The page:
There's a group of us responsible for the food. We try to have all they can eat right there. We also put together a sack lunch that typically has a sandwich and snacks and fruits. The community donates all of this. Either people from our group donate things or they have friends who donate things. We also always have water bottles for them. And then the part that I'm responsible for are donated articles of clothing, shoes, and bags. Sometimes we're lucky and we have a couple of sleeping bags. Sometimes we have a couple of tarps that we can give away. We also have toiletries - little shampoos, a toothbrush and toothpaste, and deodorant. Often we also try to have bandages and pens and little note pads, or the jumbo word search kind of thing, just something so they can feel more human. I encourage people to come to meet them, so they can see that they're people who are struggling.


What is a typical day like for you when you have your advocate hat on?


Well, that has changed dramatically since my initial work with Blackbird Outreach.  We used to go out on trails with supplies. In the winter we would bring out the little propane gas tanks and just check in on people. When I first started with Blackbird, I was really big on the survey thing. I truly believed that it would make a change for people. Months afterwards, I was very disheartened. Not a single person I surveyed was ever reached for help. And I don't know if it was that the information was not properly uploaded to the database, or if the needs these folks had were beyond what any of the groups could do. I don't know, but I started feeling guilty that I had given people hope that something would come of their taking the time to fill out the survey when nothing did.


Yeah, so I went from doing surveys and providing some items, to moving people when there was going to be one of those police raids. I helped them clean up their sites. We would bring large trash bags. We brought water bottles. One of the people in our group also had basic first aid training. So, we had bandages and gauze and things like that in case we found somebody who needed that type of help. We provided vehicles to help move their things. We got to the point where the city was restricting where we could go more and more and more. And now people are just hiding. I don't know where they are. I have no way of reaching them to find out how to help them. So then our focus became just the serving.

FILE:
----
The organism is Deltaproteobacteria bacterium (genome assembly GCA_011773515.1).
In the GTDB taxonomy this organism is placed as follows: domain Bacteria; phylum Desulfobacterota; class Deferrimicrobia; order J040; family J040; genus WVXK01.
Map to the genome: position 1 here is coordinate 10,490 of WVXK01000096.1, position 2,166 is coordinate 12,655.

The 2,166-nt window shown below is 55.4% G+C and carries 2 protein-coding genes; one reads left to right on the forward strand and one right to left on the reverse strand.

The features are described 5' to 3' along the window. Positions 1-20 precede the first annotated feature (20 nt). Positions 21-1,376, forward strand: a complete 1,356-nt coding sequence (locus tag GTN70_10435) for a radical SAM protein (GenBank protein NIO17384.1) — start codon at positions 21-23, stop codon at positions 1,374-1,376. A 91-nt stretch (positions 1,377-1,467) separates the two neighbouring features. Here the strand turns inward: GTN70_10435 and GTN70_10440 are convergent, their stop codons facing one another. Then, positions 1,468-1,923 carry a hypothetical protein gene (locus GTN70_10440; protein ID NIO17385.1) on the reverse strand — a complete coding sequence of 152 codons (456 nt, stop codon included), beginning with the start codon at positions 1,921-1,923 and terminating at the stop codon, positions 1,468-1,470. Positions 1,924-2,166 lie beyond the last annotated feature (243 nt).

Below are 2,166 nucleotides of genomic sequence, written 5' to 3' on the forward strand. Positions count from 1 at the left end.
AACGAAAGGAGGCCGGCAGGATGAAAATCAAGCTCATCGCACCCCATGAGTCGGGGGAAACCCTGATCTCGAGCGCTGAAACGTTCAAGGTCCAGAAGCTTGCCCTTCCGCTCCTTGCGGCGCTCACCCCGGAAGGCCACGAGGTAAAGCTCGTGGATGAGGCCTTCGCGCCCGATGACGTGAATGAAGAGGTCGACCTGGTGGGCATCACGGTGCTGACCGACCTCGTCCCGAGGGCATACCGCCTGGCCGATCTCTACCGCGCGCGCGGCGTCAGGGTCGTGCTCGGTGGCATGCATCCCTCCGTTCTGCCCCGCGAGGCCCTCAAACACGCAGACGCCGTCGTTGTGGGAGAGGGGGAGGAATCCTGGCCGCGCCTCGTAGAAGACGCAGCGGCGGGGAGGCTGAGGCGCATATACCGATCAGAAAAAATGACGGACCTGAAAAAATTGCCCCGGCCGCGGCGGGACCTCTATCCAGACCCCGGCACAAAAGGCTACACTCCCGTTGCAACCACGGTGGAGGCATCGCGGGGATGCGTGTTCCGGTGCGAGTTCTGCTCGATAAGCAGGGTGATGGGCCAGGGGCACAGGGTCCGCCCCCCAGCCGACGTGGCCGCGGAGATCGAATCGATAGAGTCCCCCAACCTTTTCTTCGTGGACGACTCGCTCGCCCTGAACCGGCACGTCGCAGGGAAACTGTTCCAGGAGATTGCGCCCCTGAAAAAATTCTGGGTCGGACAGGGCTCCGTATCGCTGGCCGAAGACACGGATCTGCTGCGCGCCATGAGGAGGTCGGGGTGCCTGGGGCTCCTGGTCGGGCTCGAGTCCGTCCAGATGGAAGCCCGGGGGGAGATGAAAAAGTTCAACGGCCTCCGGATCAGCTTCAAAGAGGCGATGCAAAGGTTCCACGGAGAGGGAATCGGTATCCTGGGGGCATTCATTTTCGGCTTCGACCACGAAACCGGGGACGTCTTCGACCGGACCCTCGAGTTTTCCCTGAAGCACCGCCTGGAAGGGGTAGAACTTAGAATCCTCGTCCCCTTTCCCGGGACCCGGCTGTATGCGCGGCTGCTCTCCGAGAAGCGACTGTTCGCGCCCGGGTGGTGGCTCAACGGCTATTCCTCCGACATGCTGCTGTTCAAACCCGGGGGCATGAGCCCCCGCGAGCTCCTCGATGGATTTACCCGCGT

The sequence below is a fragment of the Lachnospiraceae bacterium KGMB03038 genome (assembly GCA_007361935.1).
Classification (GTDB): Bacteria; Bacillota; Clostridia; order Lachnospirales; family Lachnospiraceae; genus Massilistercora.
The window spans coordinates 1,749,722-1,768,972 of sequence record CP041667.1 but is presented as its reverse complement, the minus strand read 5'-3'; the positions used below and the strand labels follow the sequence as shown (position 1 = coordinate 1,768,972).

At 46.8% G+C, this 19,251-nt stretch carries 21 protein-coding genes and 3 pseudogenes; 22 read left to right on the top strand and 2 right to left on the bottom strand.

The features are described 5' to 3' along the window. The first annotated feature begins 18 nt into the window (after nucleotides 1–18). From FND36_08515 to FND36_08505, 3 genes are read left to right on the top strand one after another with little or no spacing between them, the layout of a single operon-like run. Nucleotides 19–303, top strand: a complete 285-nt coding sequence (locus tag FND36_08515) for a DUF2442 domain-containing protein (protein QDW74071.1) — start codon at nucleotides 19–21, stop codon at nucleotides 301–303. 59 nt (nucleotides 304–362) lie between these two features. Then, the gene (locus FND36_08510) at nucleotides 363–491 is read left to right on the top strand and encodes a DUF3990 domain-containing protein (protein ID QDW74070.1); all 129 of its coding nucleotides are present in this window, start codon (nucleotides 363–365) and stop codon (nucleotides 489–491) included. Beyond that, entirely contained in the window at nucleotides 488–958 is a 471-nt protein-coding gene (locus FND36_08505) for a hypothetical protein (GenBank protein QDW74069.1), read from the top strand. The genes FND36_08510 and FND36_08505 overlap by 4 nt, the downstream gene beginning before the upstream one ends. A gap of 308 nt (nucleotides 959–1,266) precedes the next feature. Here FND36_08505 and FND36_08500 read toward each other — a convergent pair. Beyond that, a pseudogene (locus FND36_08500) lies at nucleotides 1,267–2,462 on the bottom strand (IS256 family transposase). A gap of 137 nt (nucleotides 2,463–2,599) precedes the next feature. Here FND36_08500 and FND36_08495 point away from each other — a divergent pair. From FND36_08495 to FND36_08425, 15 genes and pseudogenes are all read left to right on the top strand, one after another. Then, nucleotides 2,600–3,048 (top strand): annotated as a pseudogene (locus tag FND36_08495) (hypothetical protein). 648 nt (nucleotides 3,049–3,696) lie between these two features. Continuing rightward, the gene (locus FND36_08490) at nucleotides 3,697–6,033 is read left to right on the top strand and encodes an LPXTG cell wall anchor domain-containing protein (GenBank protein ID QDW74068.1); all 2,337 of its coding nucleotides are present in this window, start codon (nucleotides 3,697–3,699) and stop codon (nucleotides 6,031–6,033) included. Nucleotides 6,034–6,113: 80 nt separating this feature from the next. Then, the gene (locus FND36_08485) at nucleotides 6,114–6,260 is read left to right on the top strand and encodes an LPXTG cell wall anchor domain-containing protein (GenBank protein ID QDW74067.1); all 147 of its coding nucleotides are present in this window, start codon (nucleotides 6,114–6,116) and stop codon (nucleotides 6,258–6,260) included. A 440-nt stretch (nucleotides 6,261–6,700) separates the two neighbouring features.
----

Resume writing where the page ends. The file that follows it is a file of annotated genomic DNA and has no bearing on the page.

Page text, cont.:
But within the last couple months the city fenced out the gazebos. It was a very gradual thing. They locked up the bathroom facilities first. Then they got rid of the benches and the tables that were under the gazebos. They were constantly harassing people that were staying there and then their latest step was to fence the gazebos out. And then we were told that it was forbidden for us–it was illegal-to serve at the park.


We're willing to pay the fine because we will not stop helping them.


Do you need special skills to advocate for the homeless, many of whom have a mental illness or trauma?


I am sure that people who have training could do a better job, but I believe that with a heart and with compassion you can work with people. It's not true that all of them have some kind of mental illness any more than all of us are stressed out because we can't pay rent and we can we can’t work enough hours to make enough money to pay for all the things that we need. I mean we're all stressed out.